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parts of speech

Mad Libs to Teach Parts of Speech

Grade Level: 6th - 8th grade

Duration: 45-60 minutes

Objectives: By the end of this lesson, students will be able to identify, define, and apply the basic parts of speech, including nouns, verbs, adjectives, and adverbs.

Teacher’s Note: It’s time to finally make grammar and parts of speech fun for your middle school students. Mad Libs are a creative and interactive way to teach nouns, verbs, adjectives, and more. Students should begin with a basic understanding of each of these parts of speech. This activity can be re-done throughout the year to strengthen their skills.

Materials Needed

  • Mad Libs worksheets (create or find age-appropriate ones online; for example Mad Lib Printables )
  • Pencils or pens
  • Whiteboard and markers
  • Projector or screen for displaying instructions

Introduction (10 minutes)

Ask: Begin by asking your students a simple question: "Who here thinks grammar is boring?" Chances are, you'll see plenty of hands go up. Let them know that today, you're going to prove them wrong!

Do: Read out a Mad Libs story without filling anything in. Where there’s a blank, say “blank.”

Ask: After reading, ask students if they can guess what's missing in those blanks.

Discuss: Briefly introduce the concept of "parts of speech."

  • Use a metaphor like "Imagine a sentence as a pizza, and parts of speech are the toppings that make it delicious."
  • A pizza needs essential things like crust, sauce, and cheese. These are like nouns, verbs, and direct objects. Together, they make the foundation of a pizza.
  • Explain that adjectives, adverbs, and other topics are like the pepperoni, sausage, and veggies that make the pizza unique and flavorful.

Parts of Speech Review & Warm-Up (25 minutes)

Discuss: To ensure everyone is on the same page, conduct a quick review. Encourage students to contribute their own examples and definitions. Use the whiteboard to list examples of nouns, verbs, adjectives, and adverbs.

Say: Now, it's time to get your creative juices flowing!

Do: Hand out a Mad Libs worksheet to each student. Choose a relatively simple one for this warm-up.

Say: You’ll need to fill in the blanks with specific parts of speech. For each blank, I’ll tell you the part of speech you need (e.g., "Give me a noun!" or "I need a verb!"), and you shout it back to me. I’ll pick the one I like the best.

Do: Read the Mad Libs story aloud once until everyone has filled in the blanks. Prepare for a lot of laughter.

Discussion: After reading, ask students how understanding parts of speech helped them complete the Mad Libs. Emphasize how choosing the right words made the story funny and entertaining.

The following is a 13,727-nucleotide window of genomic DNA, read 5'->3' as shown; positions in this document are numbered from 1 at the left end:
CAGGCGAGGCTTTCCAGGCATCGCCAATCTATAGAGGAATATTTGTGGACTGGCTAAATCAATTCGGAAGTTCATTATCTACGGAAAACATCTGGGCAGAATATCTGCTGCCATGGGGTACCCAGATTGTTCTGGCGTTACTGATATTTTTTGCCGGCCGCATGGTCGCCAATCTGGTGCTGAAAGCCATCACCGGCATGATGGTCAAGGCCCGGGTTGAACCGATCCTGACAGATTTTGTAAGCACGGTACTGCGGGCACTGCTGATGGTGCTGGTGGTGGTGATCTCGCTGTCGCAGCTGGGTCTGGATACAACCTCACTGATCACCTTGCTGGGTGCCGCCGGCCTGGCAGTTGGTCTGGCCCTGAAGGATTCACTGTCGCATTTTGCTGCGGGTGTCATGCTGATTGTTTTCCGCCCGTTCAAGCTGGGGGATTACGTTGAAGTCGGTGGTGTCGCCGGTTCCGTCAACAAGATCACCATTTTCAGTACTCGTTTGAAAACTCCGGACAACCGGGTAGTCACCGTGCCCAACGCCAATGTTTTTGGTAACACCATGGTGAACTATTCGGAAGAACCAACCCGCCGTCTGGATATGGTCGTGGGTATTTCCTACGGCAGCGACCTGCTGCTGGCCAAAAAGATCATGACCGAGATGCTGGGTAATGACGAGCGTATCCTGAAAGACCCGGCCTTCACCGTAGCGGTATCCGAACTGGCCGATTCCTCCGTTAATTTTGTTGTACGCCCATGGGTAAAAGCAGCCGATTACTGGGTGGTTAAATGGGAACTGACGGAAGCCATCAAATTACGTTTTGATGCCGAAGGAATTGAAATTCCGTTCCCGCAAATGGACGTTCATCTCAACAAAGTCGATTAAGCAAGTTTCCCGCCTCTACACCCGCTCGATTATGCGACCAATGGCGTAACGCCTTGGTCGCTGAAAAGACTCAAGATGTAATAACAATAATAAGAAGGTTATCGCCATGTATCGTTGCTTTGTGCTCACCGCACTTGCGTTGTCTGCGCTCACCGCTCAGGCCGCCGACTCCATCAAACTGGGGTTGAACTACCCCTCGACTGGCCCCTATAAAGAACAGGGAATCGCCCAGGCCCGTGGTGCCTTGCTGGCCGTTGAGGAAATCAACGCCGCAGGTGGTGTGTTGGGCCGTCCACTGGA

Creating Mad Libs (15 minutes)

Say: Now, it's time for the main event. You’re going to do your own Mad Libs stories!

Do: Divide the class into small groups, and give each group a blank Mad Libs worksheet.

  • Depending on the stories you choose, students will need to collect 10-15 parts of speech from their teammates (2 nouns, 3 verbs, 2 adjectives, 1 adverb, etc.).
  • Each group member takes turns asking for a specific part of speech and writing down their teammates' responses.

Share: Have each group take turns sharing their completed Mad Libs stories with the class.

Discuss: After the groups present, discuss how the different parts of speech influenced the story's humor. Talk about the importance of choosing words that fit the context.

Conclusion (5 minutes)

Say: Wrap up the lesson by emphasizing that understanding parts of speech can make language exciting and fun.

Ask: Ask your students if they still think grammar is boring. Hopefully, the answer will be a resounding "No!"

Homework (Optional)

For those who want to take their love for Mad Libs beyond the classroom, assign a Mad Libs worksheet for homework. Encourage them to complete the task with their family or friends.

Extension Activities (If Time Allows)

  1. Challenge your students with more complex Mad Libs stories.
  2. Have students write their own Mad Libs stories, focusing on using certain parts of speech. They can swap with other students the next day.
  3. Explore the history of Mad Libs and its creator, Leonard Stern, as a mini research project.

Written by Brooke Lektorich
Education World Contributor
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